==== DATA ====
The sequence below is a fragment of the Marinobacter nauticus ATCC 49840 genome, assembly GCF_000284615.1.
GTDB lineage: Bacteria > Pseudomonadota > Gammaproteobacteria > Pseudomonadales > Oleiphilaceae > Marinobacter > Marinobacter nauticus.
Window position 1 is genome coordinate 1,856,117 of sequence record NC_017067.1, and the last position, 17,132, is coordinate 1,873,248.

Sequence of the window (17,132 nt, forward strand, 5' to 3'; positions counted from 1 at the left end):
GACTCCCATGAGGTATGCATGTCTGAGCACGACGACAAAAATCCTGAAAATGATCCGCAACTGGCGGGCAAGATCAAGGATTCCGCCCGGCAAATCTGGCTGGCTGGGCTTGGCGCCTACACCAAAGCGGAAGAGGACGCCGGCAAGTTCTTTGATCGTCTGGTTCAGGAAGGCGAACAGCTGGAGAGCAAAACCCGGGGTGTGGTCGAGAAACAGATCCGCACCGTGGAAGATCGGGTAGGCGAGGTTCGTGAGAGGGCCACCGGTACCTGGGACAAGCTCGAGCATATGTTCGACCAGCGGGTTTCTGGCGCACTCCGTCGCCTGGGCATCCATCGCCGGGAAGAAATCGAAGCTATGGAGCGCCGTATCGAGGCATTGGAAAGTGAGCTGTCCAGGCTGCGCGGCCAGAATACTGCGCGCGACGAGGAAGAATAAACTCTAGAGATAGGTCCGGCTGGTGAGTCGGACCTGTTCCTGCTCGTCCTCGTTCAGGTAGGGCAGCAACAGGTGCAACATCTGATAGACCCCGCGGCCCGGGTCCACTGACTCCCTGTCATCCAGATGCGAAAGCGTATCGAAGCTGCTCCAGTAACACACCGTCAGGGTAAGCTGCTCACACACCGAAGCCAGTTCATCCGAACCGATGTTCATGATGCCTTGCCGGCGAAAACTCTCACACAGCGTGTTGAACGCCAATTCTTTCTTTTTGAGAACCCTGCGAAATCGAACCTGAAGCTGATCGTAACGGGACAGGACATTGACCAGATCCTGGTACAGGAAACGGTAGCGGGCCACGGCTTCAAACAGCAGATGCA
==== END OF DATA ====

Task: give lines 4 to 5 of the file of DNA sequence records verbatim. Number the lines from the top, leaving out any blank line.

Sequence of the window (17,132 nt, forward strand, 5' to 3'; positions counted from 1 at the left end):
GACTCCCATGAGGTATGCATGTCTGAGCACGACGACAAAAATCCTGAAAATGATCCGCAACTGGCGGGCAAGATCAAGGATTCCGCCCGGCAAATCTGGCTGGCTGGGCTTGGCGCCTACACCAAAGCGGAAGAGGACGCCGGCAAGTTCTTTGATCGTCTGGTTCAGGAAGGCGAACAGCTGGAGAGCAAAACCCGGGGTGTGGTCGAGAAACAGATCCGCACCGTGGAAGATCGGGTAGGCGAGGTTCGTGAGAGGGCCACCGGTACCTGGGACAAGCTCGAGCATATGTTCGACCAGCGGGTTTCTGGCGCACTCCGTCGCCTGGGCATCCATCGCCGGGAAGAAATCGAAGCTATGGAGCGCCGTATCGAGGCATTGGAAAGTGAGCTGTCCAGGCTGCGCGGCCAGAATACTGCGCGCGACGAGGAAGAATAAACTCTAGAGATAGGTCCGGCTGGTGAGTCGGACCTGTTCCTGCTCGTCCTCGTTCAGGTAGGGCAGCAACAGGTGCAACATCTGATAGACCCCGCGGCCCGGGTCCACTGACTCCCTGTCATCCAGATGCGAAAGCGTATCGAAGCTGCTCCAGTAACACACCGTCAGGGTAAGCTGCTCACACACCGAAGCCAGTTCATCCGAACCGATGTTCATGATGCCTTGCCGGCGAAAACTCTCACACAGCGTGTTGAACGCCAATTCTTTCTTTTTGAGAACCCTGCGAAATCGAACCTGAAGCTGATCGTAACGGGACAGGACATTGACCAGATCCTGGTACAGGAAACGGTAGCGGGCCACGGCTTCAAACAGCAGATGCA